"But I don't see," answered Mr. Owen. "How could they possibly make this chap Monk into an omnibus?"
"He became so popular," replied the other simply.
"Still I don't see it," pursued Mr. Owen. "Just because a man is popular, why should they make him into an omnibus? Doesn't it hurt terribly?"
"Why should it hurt?" exclaimed the other fiercely. "They just take him and squeeze him together tight and compactly, and there you are."
"I know," said Mr. Owen, unable to keep the horror from his voice. "But look at him. The poor fellow must be in an awful condition. I don't even like to think of it."
"No, he isn't," replied the other, frowning dangerously. "Not if he's properly done. There you have him for all time conveniently at hand—the best of his works. The rest of him that doesn't matter you can toss aside."
Mr. Owen shivered and stared at the speaker with dilated eyes.
"Will you please go away," he said quietly. "I don't care to hear any more."
"Nonsense," spoke up the smaller of the two madmen for the first time. "They made him into an omnibus. He's Monk."
"Oh," said Mr. Owen, speaking gently as if to a child. "He's Monk and he's an omnibus, too. What might you be, a tramcar?"
"No," the little chap replied in all seriousness, "but I hope to be an omnibus some day. You know, if they don't make you into an omnibus you're simply no good."
"I shouldn't think you'd be much good if they did," observed Mr. Owen. "Why don't you run along now and play in the Toy Department?"
"What do you think we are," cried the tall lunatic, "children?"
"Not at all," Mr. Owen said soothingly. "You're an omnibus all right. I can see that at a glance. But don't you think you'd be happier in our Motor Vehicle Department? You might run into a Mack truck there. Wouldn't that be fun?"
Upon the reception of this suggestion the tall man uttered a loud complaint and dashed off wildly through the store, pushing and being pushed. The little chap followed him. A good-looking salesgirl sidled up to Mr. Owen and invited incredible confidences with her wickedly shadowed eyes.
"You're the new partner," she began, "aren't you? What was troubling those two half-wits?"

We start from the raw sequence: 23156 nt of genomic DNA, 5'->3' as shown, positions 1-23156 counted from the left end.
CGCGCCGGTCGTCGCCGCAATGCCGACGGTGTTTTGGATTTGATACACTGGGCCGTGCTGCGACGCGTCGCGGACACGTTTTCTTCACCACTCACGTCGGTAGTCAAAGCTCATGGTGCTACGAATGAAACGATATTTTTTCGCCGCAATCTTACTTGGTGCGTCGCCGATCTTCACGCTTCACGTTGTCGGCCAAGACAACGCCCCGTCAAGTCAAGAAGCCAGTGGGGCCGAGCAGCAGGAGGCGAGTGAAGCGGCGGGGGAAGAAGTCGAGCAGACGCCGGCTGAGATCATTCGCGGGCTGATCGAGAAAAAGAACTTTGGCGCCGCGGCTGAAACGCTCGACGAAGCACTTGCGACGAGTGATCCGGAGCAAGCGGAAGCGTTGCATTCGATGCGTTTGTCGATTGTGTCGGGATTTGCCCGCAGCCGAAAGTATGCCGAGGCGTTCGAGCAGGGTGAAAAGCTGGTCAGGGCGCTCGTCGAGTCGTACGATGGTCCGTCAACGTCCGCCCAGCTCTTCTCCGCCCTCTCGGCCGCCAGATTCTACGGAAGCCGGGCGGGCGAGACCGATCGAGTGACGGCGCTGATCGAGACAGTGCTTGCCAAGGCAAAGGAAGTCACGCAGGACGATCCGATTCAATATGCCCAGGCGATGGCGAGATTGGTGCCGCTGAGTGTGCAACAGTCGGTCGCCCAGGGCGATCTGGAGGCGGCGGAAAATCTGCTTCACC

"One kept telling me he was an omnibus," faltered Mr. Owen. "And when I admitted he was—called him one, in fact—he started in screaming and ran away."
The girl smiled sympathetically and patted Mr. Owen's arm.
"Don't mind them," she replied. "They're just a couple of authors. You know, they come around here and innocently ask how their books are going, and then get mad as hell because we haven't even heard of them. They should tell us they're authors, in the first place. Then we could think up some comforting lie."
"But this chap insisted he was an omnibus," Mr. Owen continued. "Said they did things to his—his—I forget now, but however it was, they did things to the best of him and then he was an omnibus."
"This is an omnibus," the girl explained, picking up a stout volume. "It's one of those quaint ideas that occasionally get the best of publishers. Whenever an author isn't good enough to have his old books bought individually and still isn't rotten enough to be taken off the list entirely they publish an omnibus volume of his stuff, and surprisingly few people ever buy it."
"Oh," said Mr. Owen. "Then I was a little wrong. He started in with asking for a broken bed."
"That's Monk's latest drip," the girl told him. "It doesn't matter, though. He didn't want to buy it. He was seeking information."
At this moment a middle-aged lady sailed up to the counter and knocked off several books which she failed to replace. The salesgirl eyed her.
"What would be nice for a young lady sick in bed?" she demanded in a scolding voice.